A new study has pinpointed the unique region in the brain responsible for the placebo effect in pain relief — when a fake treatment actually results in a substantial reduction of pain.
According to researchers from Northwestern Medicine and the Rehabilitation Institute of Chicago (RIC), pinpointing the sweet spot of the pain-killing placebo effect could result in the design of more personalized medicine for the 100 million Americans with chronic pain.
The imaging technology developed for the study has the potential to usher in an era of individualized pain therapy by enabling targeted pain medication based on how an individual’s brain responds to a drug, the researchers explained.
The finding also could lead to more precise and accurate clinical trials for pain medications by eliminating individuals with high placebo response before trials, the researchers noted.
“Given the enormous societal toll of chronic pain, being able to predict placebo responders in a chronic pain population could both help the design of personalized medicine and enhance the success of clinical trials,” said Dr. Marwan Baliki, research scientist at RIC and an assistant professor of physical medicine and rehabilitation at Northwestern University Feinberg School of Medicine.
The scientists discovered a unique brain region within the mid frontal gyrus that identifies placebo pill responders in one trial and was validated 95 percent correct in the placebo group of a second trial.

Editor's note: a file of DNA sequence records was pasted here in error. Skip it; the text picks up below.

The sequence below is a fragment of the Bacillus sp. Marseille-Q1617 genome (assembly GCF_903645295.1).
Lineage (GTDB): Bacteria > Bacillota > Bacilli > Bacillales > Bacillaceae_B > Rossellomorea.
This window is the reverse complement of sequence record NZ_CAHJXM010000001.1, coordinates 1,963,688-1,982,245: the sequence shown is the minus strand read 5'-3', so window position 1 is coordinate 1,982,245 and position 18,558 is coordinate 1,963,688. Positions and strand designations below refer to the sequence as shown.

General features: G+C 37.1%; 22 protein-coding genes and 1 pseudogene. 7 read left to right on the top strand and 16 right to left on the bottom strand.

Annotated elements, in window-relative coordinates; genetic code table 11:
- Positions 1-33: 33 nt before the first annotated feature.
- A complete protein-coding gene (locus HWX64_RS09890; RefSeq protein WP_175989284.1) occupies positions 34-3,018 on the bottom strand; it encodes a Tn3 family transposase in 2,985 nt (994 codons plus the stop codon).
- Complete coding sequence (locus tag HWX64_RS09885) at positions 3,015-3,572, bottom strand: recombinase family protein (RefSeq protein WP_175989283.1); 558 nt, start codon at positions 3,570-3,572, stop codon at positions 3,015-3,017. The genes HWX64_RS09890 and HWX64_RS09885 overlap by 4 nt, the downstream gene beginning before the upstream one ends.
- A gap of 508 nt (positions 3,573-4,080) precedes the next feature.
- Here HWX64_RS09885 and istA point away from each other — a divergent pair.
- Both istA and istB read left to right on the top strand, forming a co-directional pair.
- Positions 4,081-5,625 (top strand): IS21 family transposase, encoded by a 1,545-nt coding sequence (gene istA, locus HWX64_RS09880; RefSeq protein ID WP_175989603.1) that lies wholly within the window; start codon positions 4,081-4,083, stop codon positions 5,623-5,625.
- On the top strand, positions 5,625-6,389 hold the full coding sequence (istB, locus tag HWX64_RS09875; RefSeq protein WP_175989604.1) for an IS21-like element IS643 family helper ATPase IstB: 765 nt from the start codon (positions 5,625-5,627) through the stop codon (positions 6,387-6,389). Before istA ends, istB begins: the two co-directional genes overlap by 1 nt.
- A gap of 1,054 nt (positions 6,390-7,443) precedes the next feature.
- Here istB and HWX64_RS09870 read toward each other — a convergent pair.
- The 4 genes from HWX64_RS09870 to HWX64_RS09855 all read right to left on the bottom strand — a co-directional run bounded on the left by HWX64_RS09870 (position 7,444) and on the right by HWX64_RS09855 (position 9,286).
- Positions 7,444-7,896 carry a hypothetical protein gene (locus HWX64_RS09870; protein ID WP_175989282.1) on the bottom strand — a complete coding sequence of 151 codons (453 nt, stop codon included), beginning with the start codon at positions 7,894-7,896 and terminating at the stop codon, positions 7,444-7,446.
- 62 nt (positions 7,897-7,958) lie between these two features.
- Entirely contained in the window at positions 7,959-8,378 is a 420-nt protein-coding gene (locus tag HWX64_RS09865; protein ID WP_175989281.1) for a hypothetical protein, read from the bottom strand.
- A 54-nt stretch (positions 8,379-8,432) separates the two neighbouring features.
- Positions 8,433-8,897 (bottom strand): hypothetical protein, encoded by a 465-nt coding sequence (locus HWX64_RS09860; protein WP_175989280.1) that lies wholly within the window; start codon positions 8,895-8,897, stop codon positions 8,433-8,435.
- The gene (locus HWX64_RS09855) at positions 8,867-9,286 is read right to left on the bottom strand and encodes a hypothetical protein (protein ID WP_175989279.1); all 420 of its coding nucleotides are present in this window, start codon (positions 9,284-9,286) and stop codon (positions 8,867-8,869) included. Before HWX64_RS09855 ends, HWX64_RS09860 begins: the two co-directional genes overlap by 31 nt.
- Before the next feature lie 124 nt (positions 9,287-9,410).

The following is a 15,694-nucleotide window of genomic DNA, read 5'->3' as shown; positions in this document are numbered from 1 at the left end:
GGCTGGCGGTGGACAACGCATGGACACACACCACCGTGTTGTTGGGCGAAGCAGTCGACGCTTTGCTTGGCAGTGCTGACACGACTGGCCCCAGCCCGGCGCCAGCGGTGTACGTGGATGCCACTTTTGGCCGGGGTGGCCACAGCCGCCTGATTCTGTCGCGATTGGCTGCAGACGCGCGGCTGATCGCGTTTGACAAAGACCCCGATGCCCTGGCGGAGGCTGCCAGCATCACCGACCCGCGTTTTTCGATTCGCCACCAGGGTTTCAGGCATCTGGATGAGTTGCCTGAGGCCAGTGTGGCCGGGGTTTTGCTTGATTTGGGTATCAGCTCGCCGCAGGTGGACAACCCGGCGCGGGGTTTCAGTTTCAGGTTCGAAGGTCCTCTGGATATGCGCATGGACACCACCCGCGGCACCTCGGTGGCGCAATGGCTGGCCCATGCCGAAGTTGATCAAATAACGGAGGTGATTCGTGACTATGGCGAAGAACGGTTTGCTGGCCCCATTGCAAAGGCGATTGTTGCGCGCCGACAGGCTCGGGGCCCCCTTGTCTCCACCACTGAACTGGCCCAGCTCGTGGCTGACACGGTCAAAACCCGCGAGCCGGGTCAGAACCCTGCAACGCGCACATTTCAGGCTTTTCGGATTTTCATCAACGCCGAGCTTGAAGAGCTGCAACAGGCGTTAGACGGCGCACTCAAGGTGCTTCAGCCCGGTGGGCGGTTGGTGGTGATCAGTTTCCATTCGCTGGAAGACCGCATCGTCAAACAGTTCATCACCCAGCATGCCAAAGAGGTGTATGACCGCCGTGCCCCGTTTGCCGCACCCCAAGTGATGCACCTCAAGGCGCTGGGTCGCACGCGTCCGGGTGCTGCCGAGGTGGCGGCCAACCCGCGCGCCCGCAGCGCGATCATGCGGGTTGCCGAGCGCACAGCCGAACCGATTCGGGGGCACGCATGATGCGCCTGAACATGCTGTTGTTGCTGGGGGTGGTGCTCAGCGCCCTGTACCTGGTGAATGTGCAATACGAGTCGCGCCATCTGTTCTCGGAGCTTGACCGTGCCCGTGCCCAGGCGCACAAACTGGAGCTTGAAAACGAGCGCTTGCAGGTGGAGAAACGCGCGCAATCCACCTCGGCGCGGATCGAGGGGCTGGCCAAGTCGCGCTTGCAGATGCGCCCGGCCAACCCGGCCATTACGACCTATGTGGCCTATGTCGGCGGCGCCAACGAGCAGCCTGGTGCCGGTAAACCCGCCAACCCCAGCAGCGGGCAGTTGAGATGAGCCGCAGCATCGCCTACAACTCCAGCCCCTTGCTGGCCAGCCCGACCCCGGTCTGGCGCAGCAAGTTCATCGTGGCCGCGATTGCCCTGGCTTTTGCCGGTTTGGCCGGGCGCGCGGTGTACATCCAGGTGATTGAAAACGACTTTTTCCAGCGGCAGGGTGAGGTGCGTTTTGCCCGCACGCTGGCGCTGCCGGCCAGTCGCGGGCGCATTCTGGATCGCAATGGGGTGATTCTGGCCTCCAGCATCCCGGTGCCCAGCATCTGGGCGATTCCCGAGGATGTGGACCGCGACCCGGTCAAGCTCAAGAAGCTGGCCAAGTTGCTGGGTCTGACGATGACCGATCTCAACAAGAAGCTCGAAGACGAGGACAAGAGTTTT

Using drugs to treat pain has been trial and error, with physicians changing dosage or trying another type of drug if one doesn’t work.
“The new technology will allow physicians to see what part of the brain is activated during an individual’s pain and choose the specific drug to target this spot,” said Dr. Vania Apkarian, a professor of physiology at Feinberg in whose lab the research was conducted.
“It also will provide more evidence-based measurements. Physicians will be able to measure how the patient’s pain region is affected by the drug.”
Currently, placebo response is primarily studied in healthy subjects within controlled experimental settings. While such experiments aid understanding of the biological and behavioral underpinning of placebo response in experimental — or applied — pain, they translate poorly to the clinic, where pain is mainly chronic, Baliki said.
In the new study, scientists used functional magnetic resonance imaging (fMRI), combined with a standard clinical trial design, to derive an unbiased brain-based neurological marker to predict analgesia associated with placebo treatment in patients with chronic knee osteoarthritis pain.
They found that taking a placebo pill is associated with a strong analgesia effect, with more than half of the patients reporting significant pain relief.
If future similar studies can further expand and eventually provide a brain-based predictive best-therapy option for individual patients, it would dramatically decrease unnecessary exposure of patients to ineffective therapies and decrease the duration and magnitude of pain,, suffering and opioid use, the researchers noted.
The study was published in PLOS Biology.
Source: Northwestern University